Spectrum of Short-Term Morbidities in Late Preterm Neonates Admitted to Neonatal Intensive Care Unit

Madapura Virupakshappa Prashanth, Deepthi Ramu, Guruprasad Gowdar

Abstract

Background: Late preterm neonates are those born between 34 0/7 weeks and 36 6/7 weeks of gestation. Over the past decade, the prevalence of late preterm births has considerably increased, resulting in increased rates of admission to neonatal intensive care unit (NICU) due to respiratory morbidities (respiratory distress syndrome, transient tachypnea of the newborn, persistent pulmonary hypertension of the newborn, and apnea), metabolic morbidities (hypoglycemia, hyperglycemia, and hyperbilirubinemia), and sepsis in comparison with term neonates.

Aim: To study the spectrum of short-term morbidities in late preterm neonates in the Indian scenario

Materials and Methods: One hundred and twenty-six late preterm neonates were included in this cross-sectional study conducted in a level 3 NICU of Bapuji Child Health Institute, JJM Medical College (Davangere, Karnataka, India). A pro forma was used to collect relevant details of the neonates and the clinical problems for which they were admitted. Morbidities such as hypoglycemia, hyperglycemia, jaundice, sepsis, feed intolerance, respiratory distress, and perinatal asphyxia were studied.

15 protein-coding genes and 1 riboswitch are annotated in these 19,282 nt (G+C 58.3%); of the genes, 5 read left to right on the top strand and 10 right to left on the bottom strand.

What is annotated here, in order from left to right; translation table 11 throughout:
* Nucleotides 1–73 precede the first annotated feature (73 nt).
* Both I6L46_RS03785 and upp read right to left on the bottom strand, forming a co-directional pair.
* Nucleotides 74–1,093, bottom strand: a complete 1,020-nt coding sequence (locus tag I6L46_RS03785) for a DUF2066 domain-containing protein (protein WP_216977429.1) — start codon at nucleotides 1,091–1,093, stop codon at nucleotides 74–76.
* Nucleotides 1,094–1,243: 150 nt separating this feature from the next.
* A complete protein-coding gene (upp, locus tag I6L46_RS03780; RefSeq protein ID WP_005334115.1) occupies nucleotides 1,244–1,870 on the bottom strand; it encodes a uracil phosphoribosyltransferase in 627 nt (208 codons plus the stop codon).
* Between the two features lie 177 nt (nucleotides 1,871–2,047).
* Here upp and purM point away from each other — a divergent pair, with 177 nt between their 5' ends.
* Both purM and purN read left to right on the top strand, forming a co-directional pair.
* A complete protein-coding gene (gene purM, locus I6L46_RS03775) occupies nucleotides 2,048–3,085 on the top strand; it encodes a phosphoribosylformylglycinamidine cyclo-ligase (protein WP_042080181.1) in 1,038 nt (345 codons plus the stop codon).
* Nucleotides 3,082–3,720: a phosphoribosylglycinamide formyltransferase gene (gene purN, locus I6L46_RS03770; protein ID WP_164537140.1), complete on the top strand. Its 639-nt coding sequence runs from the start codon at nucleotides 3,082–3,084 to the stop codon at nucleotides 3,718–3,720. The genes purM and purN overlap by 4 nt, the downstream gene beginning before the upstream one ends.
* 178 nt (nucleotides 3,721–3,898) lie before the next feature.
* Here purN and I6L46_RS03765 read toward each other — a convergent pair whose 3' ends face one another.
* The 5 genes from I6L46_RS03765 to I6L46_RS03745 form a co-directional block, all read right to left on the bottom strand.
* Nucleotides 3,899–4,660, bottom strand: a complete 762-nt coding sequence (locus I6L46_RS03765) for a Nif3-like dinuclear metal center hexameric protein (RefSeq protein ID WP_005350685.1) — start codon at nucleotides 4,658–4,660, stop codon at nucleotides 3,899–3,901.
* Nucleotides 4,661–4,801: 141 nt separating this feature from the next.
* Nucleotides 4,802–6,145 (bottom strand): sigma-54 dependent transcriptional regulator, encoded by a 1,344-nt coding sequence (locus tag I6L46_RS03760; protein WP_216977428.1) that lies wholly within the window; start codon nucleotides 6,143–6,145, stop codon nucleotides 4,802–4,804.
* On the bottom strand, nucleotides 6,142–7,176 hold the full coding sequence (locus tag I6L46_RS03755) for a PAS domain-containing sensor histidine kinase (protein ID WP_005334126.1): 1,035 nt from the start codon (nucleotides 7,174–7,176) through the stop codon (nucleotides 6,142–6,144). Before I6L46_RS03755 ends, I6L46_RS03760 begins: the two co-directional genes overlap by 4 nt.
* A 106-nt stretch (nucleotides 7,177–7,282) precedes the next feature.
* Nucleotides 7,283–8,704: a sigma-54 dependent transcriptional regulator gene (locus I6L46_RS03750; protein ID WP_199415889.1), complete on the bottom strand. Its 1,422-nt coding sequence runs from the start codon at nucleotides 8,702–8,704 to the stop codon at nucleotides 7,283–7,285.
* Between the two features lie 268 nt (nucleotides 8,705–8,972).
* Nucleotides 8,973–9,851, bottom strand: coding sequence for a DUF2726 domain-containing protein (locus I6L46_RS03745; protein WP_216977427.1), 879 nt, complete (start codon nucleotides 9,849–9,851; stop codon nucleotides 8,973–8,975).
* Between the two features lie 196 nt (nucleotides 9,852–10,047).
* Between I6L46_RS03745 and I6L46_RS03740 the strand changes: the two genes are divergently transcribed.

Results: Late preterm neonates constituted 31.9% of total preterm admissions, of which male neonates (60%) were predominant. Mean admission of 12.9, 10.5, and 7.5 days was observed in 34, 35, and 36 weeks’ gestation groups, respectively. Among the morbidities studied, the most common were hyperbilirubinemia (67.4%) followed by hypoglycemia (55.5%) and respiratory distress (49.2%), the rest being hyperglycemia and feed intolerance (both 44.4%), asphyxia (25.4%), and sepsis (19%). Overall, 76% of late preterm neonates had more than one short-term morbidity requiring NICU admission.

Conclusion: Late preterm neonates are a special group that needs close monitoring and timely intervention when indicated. Admission and discharge criteria should be revised to prevent early morbidities and readmission in late preterm neonates.

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